Last night I watched the FOX Toledo story on the increase in arson in Toledo, 27 in the past month, (link). As reported by several media outlets, WTOL as an example, last night three more fires took place, (link). Most of the fires are taking place on the East Side and in the Old South End, with the remaining home owners concerned about their neighborhoods, WNWO talks to some residents, (link)
The City of Toledo as of today has upped the reward for information leading to the arrest of any of the arsonists, to $25,000, it was up to $10,000.
At a meeting with Block Watch leaders yesterday, the importance of neighbors watching for suspicious behavior was stressed, (Blade link).
Homes that are vacant are the main targets, with it being reported some of the homes were tagged with gang graffiti prior to the fires. Many of the targeted homes have alley access, this would make it more difficult for neighbors to see what’s happening. Most of the alley access areas have a limited line of vision.
The demolition process for vacant homes in Toledo is one that has been raised as a concern. There is a limited amount of funding as well as a lengthy process that has to be followed for a home to be put on the demolition list, unless it has been destroyed by a fire. It’s a problem that is affecting many urban communities, Pontiac has had 13 suspicious fires since June, (link).
Updated with an additional release from the City of Toledo, a chart and a map of the fires under investigation.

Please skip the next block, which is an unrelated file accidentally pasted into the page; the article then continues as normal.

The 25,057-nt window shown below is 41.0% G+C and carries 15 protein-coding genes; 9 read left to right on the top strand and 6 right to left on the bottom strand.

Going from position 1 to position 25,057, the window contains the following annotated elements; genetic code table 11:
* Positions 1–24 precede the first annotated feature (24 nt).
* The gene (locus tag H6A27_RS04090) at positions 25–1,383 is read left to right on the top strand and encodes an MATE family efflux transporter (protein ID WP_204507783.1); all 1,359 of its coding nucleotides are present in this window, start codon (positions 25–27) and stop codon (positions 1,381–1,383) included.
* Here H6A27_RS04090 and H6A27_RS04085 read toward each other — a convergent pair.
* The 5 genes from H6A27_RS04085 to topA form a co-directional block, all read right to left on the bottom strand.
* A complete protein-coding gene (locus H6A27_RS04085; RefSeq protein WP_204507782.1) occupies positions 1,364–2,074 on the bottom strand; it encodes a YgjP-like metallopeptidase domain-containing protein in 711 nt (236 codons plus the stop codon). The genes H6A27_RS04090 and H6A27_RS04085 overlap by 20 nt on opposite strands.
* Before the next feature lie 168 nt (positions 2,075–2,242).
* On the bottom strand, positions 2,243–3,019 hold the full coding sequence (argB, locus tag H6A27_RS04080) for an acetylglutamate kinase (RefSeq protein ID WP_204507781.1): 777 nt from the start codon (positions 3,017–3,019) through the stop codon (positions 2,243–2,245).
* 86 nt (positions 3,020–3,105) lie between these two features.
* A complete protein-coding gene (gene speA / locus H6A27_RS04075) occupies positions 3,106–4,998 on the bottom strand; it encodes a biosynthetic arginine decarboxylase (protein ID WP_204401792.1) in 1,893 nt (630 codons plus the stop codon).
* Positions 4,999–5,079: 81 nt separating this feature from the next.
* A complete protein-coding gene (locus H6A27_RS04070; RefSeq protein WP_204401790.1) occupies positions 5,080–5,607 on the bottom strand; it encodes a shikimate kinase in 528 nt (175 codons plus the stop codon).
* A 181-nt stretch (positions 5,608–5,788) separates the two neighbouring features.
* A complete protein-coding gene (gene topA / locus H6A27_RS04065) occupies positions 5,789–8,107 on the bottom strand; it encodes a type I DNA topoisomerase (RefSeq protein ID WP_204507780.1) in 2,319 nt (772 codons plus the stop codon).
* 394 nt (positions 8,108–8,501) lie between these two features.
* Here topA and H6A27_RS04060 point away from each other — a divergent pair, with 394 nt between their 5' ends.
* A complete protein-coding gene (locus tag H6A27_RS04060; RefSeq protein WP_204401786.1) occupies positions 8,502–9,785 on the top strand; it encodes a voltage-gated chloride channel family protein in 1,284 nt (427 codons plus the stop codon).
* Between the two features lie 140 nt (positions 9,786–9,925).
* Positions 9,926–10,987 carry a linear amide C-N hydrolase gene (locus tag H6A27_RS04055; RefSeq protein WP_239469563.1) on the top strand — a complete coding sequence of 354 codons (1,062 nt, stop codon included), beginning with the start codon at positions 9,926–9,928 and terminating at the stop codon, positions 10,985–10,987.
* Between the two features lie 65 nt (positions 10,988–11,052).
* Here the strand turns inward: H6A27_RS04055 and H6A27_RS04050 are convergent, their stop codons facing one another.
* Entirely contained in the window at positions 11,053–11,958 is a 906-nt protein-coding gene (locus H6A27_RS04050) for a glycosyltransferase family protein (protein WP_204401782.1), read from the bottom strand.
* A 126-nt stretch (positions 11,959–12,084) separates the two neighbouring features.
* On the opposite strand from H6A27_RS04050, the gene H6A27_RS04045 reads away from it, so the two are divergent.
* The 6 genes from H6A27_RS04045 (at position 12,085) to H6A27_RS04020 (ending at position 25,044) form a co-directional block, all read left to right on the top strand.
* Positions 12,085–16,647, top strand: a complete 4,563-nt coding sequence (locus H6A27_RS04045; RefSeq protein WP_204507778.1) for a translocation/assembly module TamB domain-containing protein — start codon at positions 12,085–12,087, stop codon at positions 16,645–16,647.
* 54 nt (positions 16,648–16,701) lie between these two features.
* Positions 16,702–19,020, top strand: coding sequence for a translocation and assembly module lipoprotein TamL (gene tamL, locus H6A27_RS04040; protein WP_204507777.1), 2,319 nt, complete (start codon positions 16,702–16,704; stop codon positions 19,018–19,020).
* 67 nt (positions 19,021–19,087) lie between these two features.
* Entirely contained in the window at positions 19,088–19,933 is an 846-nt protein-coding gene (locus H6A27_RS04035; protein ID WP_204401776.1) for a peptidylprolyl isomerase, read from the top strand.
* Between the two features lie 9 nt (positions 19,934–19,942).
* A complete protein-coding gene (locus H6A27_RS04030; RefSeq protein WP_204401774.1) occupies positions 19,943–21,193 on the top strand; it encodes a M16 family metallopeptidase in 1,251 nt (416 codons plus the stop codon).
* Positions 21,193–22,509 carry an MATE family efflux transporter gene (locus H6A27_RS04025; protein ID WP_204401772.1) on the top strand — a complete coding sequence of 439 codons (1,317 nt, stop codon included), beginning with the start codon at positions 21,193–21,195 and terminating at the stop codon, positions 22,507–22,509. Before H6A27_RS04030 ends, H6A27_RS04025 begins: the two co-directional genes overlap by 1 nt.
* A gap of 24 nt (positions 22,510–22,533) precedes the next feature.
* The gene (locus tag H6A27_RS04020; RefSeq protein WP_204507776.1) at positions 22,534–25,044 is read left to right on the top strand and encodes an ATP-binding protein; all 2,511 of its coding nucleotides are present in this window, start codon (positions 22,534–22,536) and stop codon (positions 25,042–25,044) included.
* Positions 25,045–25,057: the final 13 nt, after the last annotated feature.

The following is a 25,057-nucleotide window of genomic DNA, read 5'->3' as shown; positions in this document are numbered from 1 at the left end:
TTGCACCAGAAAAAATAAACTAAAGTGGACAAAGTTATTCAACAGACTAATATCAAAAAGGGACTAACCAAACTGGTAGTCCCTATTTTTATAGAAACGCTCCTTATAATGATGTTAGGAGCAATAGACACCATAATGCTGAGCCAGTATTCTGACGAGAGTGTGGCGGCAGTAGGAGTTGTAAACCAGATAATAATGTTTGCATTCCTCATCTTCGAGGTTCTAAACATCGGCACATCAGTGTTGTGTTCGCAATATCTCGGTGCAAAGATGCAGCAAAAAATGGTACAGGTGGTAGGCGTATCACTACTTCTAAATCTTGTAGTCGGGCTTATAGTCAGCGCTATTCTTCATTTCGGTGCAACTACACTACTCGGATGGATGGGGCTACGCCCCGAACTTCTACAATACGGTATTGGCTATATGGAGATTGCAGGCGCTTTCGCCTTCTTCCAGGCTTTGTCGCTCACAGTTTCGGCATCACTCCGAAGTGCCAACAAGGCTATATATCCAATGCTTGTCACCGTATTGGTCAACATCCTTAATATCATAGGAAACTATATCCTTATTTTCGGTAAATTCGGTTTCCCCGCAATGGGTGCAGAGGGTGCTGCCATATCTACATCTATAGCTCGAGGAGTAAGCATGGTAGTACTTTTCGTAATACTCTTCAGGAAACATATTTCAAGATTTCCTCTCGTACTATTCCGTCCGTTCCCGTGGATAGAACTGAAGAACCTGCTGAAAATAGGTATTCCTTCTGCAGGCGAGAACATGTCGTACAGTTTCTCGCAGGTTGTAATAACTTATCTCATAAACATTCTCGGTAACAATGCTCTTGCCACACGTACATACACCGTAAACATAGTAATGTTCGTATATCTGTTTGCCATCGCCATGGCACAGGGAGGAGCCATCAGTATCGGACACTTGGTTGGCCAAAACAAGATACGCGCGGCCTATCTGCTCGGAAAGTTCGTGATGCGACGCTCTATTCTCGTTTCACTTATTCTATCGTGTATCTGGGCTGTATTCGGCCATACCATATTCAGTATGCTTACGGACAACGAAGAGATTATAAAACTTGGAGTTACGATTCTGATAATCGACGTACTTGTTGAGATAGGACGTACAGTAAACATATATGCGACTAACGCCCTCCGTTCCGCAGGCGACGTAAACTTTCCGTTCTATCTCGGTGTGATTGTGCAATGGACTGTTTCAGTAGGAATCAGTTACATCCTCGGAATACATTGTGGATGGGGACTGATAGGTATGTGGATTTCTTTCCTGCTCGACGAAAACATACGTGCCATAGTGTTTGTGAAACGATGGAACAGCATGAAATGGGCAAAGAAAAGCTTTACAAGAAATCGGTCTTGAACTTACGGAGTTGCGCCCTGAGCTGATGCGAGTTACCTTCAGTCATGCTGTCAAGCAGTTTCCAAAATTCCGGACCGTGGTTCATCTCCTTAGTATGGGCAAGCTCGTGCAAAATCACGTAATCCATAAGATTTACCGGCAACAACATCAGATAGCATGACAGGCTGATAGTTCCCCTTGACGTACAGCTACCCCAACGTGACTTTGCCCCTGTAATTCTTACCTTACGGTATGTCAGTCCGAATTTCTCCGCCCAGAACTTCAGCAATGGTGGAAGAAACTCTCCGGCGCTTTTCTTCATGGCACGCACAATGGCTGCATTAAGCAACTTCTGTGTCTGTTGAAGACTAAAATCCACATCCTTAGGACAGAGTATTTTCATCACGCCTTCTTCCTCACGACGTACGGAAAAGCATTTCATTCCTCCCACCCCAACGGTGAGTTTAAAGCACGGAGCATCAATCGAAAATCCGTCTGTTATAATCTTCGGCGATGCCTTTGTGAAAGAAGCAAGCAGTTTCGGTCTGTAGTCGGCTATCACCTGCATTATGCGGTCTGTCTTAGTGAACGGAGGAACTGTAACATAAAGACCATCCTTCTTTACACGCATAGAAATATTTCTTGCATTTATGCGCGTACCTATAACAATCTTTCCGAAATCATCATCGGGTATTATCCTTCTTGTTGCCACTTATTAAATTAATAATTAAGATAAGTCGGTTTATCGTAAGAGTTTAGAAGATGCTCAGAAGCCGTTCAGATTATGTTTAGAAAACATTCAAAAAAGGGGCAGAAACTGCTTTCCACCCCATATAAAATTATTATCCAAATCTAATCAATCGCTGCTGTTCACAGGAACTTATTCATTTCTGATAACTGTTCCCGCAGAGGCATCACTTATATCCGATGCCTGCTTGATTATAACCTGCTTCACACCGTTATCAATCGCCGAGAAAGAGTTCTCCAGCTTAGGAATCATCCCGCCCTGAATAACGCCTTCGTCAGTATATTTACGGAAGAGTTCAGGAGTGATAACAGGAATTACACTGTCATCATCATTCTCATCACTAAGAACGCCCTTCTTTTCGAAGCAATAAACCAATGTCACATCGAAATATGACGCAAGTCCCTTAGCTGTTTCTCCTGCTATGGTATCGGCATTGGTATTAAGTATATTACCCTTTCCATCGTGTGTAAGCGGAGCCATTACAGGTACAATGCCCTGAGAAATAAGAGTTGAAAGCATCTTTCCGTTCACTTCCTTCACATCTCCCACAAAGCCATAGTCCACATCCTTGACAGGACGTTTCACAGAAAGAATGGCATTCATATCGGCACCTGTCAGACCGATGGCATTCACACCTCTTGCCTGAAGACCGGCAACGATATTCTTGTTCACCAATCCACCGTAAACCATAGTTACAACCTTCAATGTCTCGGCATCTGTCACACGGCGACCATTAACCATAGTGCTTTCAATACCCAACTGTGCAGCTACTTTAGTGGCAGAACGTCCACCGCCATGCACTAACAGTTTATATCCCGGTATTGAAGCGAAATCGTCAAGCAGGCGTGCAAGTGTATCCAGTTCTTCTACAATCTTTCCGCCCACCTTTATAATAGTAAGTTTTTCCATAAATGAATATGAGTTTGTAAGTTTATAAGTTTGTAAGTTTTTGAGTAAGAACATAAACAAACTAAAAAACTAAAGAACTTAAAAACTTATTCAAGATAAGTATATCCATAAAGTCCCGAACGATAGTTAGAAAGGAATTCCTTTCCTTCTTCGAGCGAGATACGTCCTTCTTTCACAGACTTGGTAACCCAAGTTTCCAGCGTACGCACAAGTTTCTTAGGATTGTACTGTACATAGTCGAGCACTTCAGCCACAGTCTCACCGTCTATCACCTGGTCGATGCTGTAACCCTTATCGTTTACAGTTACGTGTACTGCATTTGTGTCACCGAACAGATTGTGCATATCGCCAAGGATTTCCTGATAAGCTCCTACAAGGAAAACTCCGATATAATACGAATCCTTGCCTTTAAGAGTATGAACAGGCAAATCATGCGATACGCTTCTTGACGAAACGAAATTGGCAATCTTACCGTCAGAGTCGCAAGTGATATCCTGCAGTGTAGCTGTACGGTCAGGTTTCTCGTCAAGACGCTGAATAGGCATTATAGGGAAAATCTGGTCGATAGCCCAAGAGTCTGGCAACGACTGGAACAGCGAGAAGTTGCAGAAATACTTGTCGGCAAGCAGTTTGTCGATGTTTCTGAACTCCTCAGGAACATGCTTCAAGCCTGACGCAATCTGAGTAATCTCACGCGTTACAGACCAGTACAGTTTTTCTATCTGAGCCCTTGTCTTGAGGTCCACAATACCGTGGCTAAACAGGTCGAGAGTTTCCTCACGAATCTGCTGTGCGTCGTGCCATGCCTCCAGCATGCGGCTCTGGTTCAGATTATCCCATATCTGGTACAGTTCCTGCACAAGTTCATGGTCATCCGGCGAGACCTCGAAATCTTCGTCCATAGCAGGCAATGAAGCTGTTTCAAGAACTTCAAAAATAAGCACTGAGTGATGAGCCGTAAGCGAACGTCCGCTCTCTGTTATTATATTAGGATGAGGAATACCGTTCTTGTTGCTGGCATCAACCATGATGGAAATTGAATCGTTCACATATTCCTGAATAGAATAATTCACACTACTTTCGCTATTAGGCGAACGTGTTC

Toledo Fire and Police Increase Reward for Information on Fires
Reward Increased To $25,000 For Information Leading To An Arrest
Following two fires last night in the South End, Toledo fire investigators and police have increased the reward for information to $25,000 using money from the Law Enforcement Trust Fund. The reward money does not come out of the city’s general fund.
Toledo has experienced 80 suspicious fires in 2010. Many of these are suspected arsons and are the subject of ongoing investigation by the Toledo Fire and Rescue Investigative Unit. They continue to work with a task force that includes representatives from the FBI, Ohio Fire Marshal, and ATF in addition to Toledo Police. The fires present a danger to innocent citizens as well as to the firefighters who respond.
“We know there are people out there with information about who is starting these fires,” said Michael Wolever, Chief of Toledo Fire and Rescue. “These are not individual instances – there is a connection between these fires and we need help in putting an end to them before someone is seriously harmed. We’re hoping that by increasing the reward, someone will be compelled to come forward with information.”
Anyone with information regarding recent fires is urged to call Crime Stopper at 419.255.1111. Callers may remain anonymous and information leading to the arrest and conviction of individuals involved may be worth up to a $25,000 reward.